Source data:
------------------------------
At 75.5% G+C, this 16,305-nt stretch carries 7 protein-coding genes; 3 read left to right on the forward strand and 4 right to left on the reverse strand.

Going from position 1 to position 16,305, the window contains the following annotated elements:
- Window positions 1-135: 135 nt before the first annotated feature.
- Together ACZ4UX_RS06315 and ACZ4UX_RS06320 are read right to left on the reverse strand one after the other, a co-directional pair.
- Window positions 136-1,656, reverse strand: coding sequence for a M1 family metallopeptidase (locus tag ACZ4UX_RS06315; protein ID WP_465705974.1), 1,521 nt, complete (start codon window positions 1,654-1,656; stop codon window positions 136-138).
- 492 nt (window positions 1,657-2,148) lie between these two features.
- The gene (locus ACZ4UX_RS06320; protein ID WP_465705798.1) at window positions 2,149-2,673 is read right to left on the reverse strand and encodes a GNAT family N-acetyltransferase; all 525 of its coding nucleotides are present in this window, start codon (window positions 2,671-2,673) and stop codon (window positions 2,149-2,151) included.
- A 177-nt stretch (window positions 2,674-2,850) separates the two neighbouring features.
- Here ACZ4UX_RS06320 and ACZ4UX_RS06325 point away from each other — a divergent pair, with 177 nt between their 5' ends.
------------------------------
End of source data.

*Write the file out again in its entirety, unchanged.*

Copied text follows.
At 75.5% G+C, this 16,305-nt stretch carries 7 protein-coding genes; 3 read left to right on the forward strand and 4 right to left on the reverse strand.

Going from position 1 to position 16,305, the window contains the following annotated elements:
- Window positions 1-135: 135 nt before the first annotated feature.
- Together ACZ4UX_RS06315 and ACZ4UX_RS06320 are read right to left on the reverse strand one after the other, a co-directional pair.
- Window positions 136-1,656, reverse strand: coding sequence for a M1 family metallopeptidase (locus tag ACZ4UX_RS06315; protein ID WP_465705974.1), 1,521 nt, complete (start codon window positions 1,654-1,656; stop codon window positions 136-138).
- 492 nt (window positions 1,657-2,148) lie between these two features.
- The gene (locus ACZ4UX_RS06320; protein ID WP_465705798.1) at window positions 2,149-2,673 is read right to left on the reverse strand and encodes a GNAT family N-acetyltransferase; all 525 of its coding nucleotides are present in this window, start codon (window positions 2,671-2,673) and stop codon (window positions 2,149-2,151) included.
- A 177-nt stretch (window positions 2,674-2,850) separates the two neighbouring features.
- Here ACZ4UX_RS06320 and ACZ4UX_RS06325 point away from each other — a divergent pair, with 177 nt between their 5' ends.